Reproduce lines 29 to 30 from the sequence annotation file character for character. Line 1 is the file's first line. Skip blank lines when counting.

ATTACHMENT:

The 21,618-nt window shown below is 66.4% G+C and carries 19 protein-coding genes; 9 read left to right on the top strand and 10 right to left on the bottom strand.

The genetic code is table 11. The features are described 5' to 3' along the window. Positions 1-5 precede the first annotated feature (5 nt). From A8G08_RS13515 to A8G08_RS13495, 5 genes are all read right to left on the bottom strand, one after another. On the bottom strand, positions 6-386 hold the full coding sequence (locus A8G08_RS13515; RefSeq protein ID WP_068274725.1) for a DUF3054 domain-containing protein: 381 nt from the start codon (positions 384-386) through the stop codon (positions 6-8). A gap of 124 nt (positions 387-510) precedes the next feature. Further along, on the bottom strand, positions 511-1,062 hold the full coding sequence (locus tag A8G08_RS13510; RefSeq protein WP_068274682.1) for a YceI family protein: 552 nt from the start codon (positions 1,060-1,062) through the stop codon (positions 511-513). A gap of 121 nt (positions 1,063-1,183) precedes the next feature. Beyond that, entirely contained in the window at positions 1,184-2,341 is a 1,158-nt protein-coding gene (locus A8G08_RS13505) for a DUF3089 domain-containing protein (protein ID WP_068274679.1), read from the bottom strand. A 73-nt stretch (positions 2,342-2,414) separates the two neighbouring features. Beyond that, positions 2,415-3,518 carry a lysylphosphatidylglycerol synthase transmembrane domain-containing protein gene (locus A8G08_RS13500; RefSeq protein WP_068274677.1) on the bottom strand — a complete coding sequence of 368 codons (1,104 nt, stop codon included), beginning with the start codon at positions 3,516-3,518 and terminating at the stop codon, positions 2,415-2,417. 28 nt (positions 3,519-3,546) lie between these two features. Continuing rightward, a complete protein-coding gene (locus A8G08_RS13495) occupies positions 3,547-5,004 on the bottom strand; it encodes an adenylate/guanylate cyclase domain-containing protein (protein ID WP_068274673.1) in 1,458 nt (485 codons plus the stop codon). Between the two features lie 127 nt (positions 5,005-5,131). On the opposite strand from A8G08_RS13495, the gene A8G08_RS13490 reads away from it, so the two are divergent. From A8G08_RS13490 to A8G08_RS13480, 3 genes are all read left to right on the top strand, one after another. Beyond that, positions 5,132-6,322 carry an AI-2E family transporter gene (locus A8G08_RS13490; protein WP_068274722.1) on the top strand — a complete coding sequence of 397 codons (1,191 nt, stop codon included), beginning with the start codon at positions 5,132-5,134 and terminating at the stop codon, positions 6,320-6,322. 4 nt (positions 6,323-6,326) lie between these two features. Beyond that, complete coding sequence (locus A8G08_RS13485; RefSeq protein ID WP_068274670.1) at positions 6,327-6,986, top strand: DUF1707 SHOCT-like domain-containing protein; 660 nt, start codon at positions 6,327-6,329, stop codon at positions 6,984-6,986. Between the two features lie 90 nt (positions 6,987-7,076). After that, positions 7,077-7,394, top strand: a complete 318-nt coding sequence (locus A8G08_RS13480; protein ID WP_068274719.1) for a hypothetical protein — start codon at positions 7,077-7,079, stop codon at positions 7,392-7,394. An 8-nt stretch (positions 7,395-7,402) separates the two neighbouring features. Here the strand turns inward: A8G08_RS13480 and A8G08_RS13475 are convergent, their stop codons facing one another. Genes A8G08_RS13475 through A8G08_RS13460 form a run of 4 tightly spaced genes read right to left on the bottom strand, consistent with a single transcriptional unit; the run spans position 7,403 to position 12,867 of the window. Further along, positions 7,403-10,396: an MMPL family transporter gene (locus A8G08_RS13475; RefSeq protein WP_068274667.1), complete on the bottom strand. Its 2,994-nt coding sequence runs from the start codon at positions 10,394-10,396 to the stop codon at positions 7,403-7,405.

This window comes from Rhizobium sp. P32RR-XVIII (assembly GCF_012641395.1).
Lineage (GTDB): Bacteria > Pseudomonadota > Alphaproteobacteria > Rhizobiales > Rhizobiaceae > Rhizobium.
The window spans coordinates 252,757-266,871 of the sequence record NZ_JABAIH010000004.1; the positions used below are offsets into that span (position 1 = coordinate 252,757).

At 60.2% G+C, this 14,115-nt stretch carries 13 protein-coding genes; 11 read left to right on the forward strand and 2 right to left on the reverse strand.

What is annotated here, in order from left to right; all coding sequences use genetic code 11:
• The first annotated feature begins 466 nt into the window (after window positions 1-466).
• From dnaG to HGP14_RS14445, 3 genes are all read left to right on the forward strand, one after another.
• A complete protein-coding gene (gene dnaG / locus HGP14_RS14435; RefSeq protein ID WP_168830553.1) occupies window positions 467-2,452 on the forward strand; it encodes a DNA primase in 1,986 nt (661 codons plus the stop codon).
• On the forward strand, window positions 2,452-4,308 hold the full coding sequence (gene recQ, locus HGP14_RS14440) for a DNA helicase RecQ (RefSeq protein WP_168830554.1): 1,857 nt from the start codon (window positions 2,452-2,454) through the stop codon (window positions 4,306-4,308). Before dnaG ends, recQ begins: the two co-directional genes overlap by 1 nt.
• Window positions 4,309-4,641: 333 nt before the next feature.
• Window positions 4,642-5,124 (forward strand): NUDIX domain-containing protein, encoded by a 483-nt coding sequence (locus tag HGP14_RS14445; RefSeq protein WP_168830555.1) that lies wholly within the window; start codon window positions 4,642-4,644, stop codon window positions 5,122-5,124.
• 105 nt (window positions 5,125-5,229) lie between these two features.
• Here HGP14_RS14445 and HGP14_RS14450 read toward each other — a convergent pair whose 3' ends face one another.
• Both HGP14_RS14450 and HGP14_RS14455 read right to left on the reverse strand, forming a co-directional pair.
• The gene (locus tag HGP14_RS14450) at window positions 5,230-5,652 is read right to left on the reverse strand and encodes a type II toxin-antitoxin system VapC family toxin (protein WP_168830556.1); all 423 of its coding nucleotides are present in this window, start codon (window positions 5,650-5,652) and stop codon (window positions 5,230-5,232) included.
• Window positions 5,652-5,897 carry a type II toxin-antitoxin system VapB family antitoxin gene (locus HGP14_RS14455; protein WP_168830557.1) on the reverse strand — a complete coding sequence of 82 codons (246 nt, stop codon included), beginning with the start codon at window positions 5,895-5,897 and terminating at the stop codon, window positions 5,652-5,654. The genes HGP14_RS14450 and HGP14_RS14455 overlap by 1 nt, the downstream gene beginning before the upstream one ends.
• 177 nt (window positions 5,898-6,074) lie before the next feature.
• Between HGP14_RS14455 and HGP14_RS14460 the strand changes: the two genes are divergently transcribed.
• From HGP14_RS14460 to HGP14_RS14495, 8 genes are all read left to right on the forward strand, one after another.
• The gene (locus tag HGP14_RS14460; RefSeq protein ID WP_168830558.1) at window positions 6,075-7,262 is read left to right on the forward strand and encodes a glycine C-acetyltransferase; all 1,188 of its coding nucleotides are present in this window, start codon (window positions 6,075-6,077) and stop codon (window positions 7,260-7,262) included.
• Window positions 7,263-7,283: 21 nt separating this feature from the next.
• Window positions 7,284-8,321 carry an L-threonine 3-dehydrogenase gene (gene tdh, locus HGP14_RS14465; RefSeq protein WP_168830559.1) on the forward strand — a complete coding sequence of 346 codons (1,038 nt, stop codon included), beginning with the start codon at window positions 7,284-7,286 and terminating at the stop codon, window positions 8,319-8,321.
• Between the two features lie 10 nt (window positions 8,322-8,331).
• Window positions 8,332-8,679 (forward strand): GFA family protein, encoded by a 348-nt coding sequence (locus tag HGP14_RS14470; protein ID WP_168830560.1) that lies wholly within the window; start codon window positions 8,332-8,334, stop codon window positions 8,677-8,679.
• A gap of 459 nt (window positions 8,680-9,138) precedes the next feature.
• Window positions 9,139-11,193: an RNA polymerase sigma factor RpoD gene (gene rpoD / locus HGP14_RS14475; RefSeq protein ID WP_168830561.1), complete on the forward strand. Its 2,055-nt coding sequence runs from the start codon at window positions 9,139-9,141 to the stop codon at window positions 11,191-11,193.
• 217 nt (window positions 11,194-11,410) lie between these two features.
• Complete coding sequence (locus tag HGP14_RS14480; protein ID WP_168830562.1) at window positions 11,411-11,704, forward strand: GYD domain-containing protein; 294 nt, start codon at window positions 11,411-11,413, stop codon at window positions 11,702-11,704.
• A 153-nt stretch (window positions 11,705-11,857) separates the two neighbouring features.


• 217 nt (window positions 11,194-11,410) lie between these two features.
• Complete coding sequence (locus tag HGP14_RS14480; protein ID WP_168830562.1) at window positions 11,411-11,704, forward strand: GYD domain-containing protein; 294 nt, start codon at window positions 11,411-11,413, stop codon at window positions 11,702-11,704.